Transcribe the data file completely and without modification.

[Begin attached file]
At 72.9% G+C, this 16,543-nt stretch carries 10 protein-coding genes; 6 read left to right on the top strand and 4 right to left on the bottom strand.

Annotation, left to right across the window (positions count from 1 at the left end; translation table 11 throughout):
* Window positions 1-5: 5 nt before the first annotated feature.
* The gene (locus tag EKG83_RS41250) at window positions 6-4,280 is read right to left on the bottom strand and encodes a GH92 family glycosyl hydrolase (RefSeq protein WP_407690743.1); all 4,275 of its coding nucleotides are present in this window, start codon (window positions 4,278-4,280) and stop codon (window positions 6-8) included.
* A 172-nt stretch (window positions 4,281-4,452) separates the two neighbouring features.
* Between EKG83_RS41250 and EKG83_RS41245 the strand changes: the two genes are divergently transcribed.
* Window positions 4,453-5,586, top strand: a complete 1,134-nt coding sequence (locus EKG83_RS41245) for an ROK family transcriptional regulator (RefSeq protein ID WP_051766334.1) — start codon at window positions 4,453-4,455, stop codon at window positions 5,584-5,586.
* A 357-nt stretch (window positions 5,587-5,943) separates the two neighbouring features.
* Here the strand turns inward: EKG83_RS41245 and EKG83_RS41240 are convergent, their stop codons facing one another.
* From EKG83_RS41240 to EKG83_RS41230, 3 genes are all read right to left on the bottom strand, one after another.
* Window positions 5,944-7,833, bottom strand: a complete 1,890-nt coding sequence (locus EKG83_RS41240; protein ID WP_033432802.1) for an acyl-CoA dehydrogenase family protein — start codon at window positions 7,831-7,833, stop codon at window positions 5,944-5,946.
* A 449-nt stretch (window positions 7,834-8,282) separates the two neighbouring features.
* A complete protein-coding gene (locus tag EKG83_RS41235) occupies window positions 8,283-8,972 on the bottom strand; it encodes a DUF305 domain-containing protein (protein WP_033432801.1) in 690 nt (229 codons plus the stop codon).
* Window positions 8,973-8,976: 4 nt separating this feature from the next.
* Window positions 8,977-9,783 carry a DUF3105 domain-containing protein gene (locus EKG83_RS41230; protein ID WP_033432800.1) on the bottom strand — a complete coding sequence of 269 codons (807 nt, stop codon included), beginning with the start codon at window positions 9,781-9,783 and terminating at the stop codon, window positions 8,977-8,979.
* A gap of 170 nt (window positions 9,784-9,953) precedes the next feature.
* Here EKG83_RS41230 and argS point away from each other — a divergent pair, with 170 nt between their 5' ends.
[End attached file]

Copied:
At 72.9% G+C, this 16,543-nt stretch carries 10 protein-coding genes; 6 read left to right on the top strand and 4 right to left on the bottom strand.

Annotation, left to right across the window (positions count from 1 at the left end; translation table 11 throughout):
* Window positions 1-5: 5 nt before the first annotated feature.
* The gene (locus tag EKG83_RS41250) at window positions 6-4,280 is read right to left on the bottom strand and encodes a GH92 family glycosyl hydrolase (RefSeq protein WP_407690743.1); all 4,275 of its coding nucleotides are present in this window, start codon (window positions 4,278-4,280) and stop codon (window positions 6-8) included.
* A 172-nt stretch (window positions 4,281-4,452) separates the two neighbouring features.
* Between EKG83_RS41250 and EKG83_RS41245 the strand changes: the two genes are divergently transcribed.
* Window positions 4,453-5,586, top strand: a complete 1,134-nt coding sequence (locus EKG83_RS41245) for an ROK family transcriptional regulator (RefSeq protein ID WP_051766334.1) — start codon at window positions 4,453-4,455, stop codon at window positions 5,584-5,586.
* A 357-nt stretch (window positions 5,587-5,943) separates the two neighbouring features.
* Here the strand turns inward: EKG83_RS41245 and EKG83_RS41240 are convergent, their stop codons facing one another.
* From EKG83_RS41240 to EKG83_RS41230, 3 genes are all read right to left on the bottom strand, one after another.
* Window positions 5,944-7,833, bottom strand: a complete 1,890-nt coding sequence (locus EKG83_RS41240; protein ID WP_033432802.1) for an acyl-CoA dehydrogenase family protein — start codon at window positions 7,831-7,833, stop codon at window positions 5,944-5,946.
* A 449-nt stretch (window positions 7,834-8,282) separates the two neighbouring features.
* A complete protein-coding gene (locus tag EKG83_RS41235) occupies window positions 8,283-8,972 on the bottom strand; it encodes a DUF305 domain-containing protein (protein WP_033432801.1) in 690 nt (229 codons plus the stop codon).
* Window positions 8,973-8,976: 4 nt separating this feature from the next.
* Window positions 8,977-9,783 carry a DUF3105 domain-containing protein gene (locus EKG83_RS41230; protein ID WP_033432800.1) on the bottom strand — a complete coding sequence of 269 codons (807 nt, stop codon included), beginning with the start codon at window positions 9,781-9,783 and terminating at the stop codon, window positions 8,977-8,979.
* A gap of 170 nt (window positions 9,784-9,953) precedes the next feature.
* Here EKG83_RS41230 and argS point away from each other — a divergent pair, with 170 nt between their 5' ends.